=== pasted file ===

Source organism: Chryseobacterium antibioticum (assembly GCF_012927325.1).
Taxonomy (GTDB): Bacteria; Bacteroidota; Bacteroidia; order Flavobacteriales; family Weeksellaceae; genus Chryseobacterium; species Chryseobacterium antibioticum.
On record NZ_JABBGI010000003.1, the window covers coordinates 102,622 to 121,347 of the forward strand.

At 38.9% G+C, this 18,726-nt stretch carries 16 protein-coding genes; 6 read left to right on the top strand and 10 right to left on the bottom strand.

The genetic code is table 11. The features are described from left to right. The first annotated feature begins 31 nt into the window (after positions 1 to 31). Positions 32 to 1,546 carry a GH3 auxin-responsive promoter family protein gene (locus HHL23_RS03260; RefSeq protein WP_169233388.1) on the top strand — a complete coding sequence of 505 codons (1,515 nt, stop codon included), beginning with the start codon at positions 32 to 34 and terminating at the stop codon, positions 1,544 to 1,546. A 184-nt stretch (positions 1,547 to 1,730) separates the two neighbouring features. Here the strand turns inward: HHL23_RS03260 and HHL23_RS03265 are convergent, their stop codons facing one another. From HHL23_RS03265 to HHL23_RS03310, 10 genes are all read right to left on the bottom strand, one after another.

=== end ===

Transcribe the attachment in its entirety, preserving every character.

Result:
Source organism: Chryseobacterium antibioticum (assembly GCF_012927325.1).
Taxonomy (GTDB): Bacteria; Bacteroidota; Bacteroidia; order Flavobacteriales; family Weeksellaceae; genus Chryseobacterium; species Chryseobacterium antibioticum.
On record NZ_JABBGI010000003.1, the window covers coordinates 102,622 to 121,347 of the forward strand.

At 38.9% G+C, this 18,726-nt stretch carries 16 protein-coding genes; 6 read left to right on the top strand and 10 right to left on the bottom strand.

The genetic code is table 11. The features are described from left to right. The first annotated feature begins 31 nt into the window (after positions 1 to 31). Positions 32 to 1,546 carry a GH3 auxin-responsive promoter family protein gene (locus HHL23_RS03260; RefSeq protein WP_169233388.1) on the top strand — a complete coding sequence of 505 codons (1,515 nt, stop codon included), beginning with the start codon at positions 32 to 34 and terminating at the stop codon, positions 1,544 to 1,546. A 184-nt stretch (positions 1,547 to 1,730) separates the two neighbouring features. Here the strand turns inward: HHL23_RS03260 and HHL23_RS03265 are convergent, their stop codons facing one another. From HHL23_RS03265 to HHL23_RS03310, 10 genes are all read right to left on the bottom strand, one after another.